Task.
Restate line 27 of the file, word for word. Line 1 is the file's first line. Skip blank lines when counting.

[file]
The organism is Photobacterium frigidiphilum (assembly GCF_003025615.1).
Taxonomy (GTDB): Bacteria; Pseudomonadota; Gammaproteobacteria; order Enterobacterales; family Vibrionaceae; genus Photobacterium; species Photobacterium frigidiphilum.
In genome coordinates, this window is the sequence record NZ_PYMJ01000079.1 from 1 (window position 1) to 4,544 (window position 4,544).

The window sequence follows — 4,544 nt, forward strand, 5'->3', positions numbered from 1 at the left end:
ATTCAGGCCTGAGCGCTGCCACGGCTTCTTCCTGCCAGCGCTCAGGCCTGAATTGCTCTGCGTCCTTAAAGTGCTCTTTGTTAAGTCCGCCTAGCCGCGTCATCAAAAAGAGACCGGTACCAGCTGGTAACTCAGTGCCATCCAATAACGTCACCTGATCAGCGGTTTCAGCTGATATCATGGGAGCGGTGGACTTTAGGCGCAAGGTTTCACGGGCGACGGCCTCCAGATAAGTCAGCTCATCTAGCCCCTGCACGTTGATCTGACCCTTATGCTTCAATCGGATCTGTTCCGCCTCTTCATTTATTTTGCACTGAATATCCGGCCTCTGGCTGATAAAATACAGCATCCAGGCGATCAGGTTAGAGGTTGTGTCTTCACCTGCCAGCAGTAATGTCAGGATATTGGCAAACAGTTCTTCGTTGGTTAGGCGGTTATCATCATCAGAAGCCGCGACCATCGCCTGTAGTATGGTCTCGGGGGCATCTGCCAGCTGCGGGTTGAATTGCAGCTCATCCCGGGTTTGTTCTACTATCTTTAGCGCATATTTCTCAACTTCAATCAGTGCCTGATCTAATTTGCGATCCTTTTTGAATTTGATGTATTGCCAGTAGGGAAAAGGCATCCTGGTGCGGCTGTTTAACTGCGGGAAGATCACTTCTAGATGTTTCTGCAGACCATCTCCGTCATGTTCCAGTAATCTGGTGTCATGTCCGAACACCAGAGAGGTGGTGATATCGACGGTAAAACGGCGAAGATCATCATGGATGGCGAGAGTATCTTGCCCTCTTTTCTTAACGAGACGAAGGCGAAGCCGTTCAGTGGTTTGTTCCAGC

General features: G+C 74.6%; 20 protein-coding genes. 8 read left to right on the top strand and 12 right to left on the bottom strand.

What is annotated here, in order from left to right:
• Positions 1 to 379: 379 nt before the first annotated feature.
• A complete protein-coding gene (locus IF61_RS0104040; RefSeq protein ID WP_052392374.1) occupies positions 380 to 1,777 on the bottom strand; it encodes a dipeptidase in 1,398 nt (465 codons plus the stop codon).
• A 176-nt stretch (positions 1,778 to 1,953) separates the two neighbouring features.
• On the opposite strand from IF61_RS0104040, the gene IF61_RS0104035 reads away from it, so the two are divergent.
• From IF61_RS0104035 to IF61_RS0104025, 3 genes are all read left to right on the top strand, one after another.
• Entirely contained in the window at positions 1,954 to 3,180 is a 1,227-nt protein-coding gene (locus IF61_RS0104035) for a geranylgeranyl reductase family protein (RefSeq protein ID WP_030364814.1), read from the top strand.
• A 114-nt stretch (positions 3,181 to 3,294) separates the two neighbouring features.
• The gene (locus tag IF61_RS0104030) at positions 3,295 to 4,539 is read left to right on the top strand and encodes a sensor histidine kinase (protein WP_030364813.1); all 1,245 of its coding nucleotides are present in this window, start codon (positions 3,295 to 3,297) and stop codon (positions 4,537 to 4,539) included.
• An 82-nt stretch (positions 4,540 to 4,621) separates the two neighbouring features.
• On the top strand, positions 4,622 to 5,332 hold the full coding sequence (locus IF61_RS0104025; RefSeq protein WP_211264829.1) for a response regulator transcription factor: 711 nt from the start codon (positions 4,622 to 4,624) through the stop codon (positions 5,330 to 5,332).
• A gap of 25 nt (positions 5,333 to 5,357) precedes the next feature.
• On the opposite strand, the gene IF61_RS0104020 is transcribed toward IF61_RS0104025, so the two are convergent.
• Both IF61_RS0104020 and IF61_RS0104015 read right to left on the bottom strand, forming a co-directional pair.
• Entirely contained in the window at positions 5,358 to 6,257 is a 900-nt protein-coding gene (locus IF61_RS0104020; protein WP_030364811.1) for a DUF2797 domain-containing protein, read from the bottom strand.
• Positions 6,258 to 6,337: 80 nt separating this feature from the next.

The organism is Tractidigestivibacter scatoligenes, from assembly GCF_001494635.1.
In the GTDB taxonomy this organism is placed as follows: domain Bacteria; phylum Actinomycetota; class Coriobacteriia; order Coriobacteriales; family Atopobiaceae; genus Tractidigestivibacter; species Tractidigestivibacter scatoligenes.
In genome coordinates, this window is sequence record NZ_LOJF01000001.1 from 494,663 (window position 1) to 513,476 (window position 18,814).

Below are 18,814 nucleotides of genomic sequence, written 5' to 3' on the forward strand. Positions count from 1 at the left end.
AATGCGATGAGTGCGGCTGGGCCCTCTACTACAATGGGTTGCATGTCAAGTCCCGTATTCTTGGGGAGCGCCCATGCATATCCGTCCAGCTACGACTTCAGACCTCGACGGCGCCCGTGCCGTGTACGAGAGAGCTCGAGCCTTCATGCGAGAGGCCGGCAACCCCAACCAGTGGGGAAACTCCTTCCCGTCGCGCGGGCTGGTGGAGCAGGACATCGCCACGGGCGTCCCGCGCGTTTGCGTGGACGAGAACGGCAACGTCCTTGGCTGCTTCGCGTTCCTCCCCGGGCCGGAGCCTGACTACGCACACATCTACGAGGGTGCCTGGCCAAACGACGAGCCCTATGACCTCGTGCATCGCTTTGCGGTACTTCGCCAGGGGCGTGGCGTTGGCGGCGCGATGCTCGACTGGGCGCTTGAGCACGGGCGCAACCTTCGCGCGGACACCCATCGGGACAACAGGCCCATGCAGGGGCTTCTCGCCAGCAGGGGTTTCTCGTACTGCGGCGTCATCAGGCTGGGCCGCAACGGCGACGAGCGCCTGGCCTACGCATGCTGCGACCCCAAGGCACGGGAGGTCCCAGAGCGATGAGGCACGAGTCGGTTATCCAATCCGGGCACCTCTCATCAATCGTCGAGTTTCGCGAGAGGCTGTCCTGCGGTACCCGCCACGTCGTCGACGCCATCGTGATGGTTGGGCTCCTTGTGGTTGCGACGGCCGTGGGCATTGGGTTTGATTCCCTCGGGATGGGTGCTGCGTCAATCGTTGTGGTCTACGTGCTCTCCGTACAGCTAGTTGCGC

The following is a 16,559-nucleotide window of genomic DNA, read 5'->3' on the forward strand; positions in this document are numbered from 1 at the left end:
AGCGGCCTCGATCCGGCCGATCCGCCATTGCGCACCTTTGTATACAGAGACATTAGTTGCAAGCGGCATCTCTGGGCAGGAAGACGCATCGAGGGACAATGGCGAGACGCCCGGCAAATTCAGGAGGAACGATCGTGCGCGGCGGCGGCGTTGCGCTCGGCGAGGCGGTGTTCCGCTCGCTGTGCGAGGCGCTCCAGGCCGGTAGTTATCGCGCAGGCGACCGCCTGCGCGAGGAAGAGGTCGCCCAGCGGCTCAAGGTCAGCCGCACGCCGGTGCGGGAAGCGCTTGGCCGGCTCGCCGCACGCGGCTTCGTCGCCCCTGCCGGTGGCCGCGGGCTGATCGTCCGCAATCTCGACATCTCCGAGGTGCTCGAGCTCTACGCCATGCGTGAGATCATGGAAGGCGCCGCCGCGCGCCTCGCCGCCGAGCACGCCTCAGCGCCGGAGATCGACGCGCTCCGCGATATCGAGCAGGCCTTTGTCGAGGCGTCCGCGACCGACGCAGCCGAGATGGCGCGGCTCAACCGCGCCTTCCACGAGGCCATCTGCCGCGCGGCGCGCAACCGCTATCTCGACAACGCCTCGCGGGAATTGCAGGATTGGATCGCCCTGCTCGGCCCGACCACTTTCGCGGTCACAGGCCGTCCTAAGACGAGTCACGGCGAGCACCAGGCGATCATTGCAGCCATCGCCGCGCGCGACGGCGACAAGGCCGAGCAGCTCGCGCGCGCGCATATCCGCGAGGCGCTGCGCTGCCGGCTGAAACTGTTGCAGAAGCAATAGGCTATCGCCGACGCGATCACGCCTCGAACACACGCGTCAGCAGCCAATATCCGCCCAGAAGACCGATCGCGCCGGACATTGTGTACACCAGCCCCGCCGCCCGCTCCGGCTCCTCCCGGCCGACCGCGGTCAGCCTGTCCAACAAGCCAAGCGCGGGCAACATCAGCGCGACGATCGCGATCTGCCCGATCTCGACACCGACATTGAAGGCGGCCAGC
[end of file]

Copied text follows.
AATGCGATGAGTGCGGCTGGGCCCTCTACTACAATGGGTTGCATGTCAAGTCCCGTATTCTTGGGGAGCGCCCATGCATATCCGTCCAGCTACGACTTCAGACCTCGACGGCGCCCGTGCCGTGTACGAGAGAGCTCGAGCCTTCATGCGAGAGGCCGGCAACCCCAACCAGTGGGGAAACTCCTTCCCGTCGCGCGGGCTGGTGGAGCAGGACATCGCCACGGGCGTCCCGCGCGTTTGCGTGGACGAGAACGGCAACGTCCTTGGCTGCTTCGCGTTCCTCCCCGGGCCGGAGCCTGACTACGCACACATCTACGAGGGTGCCTGGCCAAACGACGAGCCCTATGACCTCGTGCATCGCTTTGCGGTACTTCGCCAGGGGCGTGGCGTTGGCGGCGCGATGCTCGACTGGGCGCTTGAGCACGGGCGCAACCTTCGCGCGGACACCCATCGGGACAACAGGCCCATGCAGGGGCTTCTCGCCAGCAGGGGTTTCTCGTACTGCGGCGTCATCAGGCTGGGCCGCAACGGCGACGAGCGCCTGGCCTACGCATGCTGCGACCCCAAGGCACGGGAGGTCCCAGAGCGATGAGGCACGAGTCGGTTATCCAATCCGGGCACCTCTCATCAATCGTCGAGTTTCGCGAGAGGCTGTCCTGCGGTACCCGCCACGTCGTCGACGCCATCGTGATGGTTGGGCTCCTTGTGGTTGCGACGGCCGTGGGCATTGGGTTTGATTCCCTCGGGATGGGTGCTGCGTCAATCGTTGTGGTCTACGTGCTCTCCGTACAGCTAGTTGCGC